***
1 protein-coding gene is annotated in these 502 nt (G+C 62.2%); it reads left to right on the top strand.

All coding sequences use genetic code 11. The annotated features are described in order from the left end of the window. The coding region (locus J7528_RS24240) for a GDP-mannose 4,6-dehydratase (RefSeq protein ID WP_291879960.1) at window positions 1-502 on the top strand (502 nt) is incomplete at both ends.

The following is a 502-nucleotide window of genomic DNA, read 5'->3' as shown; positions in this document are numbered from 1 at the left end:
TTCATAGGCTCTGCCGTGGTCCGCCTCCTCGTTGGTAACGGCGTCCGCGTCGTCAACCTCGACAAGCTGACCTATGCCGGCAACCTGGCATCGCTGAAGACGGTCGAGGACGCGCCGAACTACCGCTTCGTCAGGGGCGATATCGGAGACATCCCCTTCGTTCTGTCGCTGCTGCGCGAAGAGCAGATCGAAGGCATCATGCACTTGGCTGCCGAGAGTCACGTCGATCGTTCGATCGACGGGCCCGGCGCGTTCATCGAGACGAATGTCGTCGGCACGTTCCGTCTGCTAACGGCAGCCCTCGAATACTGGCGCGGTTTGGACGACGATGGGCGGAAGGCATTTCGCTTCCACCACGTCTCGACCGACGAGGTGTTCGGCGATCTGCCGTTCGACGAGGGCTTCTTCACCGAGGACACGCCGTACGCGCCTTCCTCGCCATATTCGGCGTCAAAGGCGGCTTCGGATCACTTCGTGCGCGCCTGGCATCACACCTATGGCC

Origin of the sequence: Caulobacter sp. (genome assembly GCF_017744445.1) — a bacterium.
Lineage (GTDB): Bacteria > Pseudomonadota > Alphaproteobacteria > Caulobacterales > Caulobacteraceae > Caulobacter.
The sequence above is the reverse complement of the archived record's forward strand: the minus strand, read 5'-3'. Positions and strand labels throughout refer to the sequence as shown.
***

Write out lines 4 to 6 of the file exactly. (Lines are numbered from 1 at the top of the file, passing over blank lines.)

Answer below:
TTCATAGGCTCTGCCGTGGTCCGCCTCCTCGTTGGTAACGGCGTCCGCGTCGTCAACCTCGACAAGCTGACCTATGCCGGCAACCTGGCATCGCTGAAGACGGTCGAGGACGCGCCGAACTACCGCTTCGTCAGGGGCGATATCGGAGACATCCCCTTCGTTCTGTCGCTGCTGCGCGAAGAGCAGATCGAAGGCATCATGCACTTGGCTGCCGAGAGTCACGTCGATCGTTCGATCGACGGGCCCGGCGCGTTCATCGAGACGAATGTCGTCGGCACGTTCCGTCTGCTAACGGCAGCCCTCGAATACTGGCGCGGTTTGGACGACGATGGGCGGAAGGCATTTCGCTTCCACCACGTCTCGACCGACGAGGTGTTCGGCGATCTGCCGTTCGACGAGGGCTTCTTCACCGAGGACACGCCGTACGCGCCTTCCTCGCCATATTCGGCGTCAAAGGCGGCTTCGGATCACTTCGTGCGCGCCTGGCATCACACCTATGGCC

Origin of the sequence: Caulobacter sp. (genome assembly GCF_017744445.1) — a bacterium.
Lineage (GTDB): Bacteria > Pseudomonadota > Alphaproteobacteria > Caulobacterales > Caulobacteraceae > Caulobacter.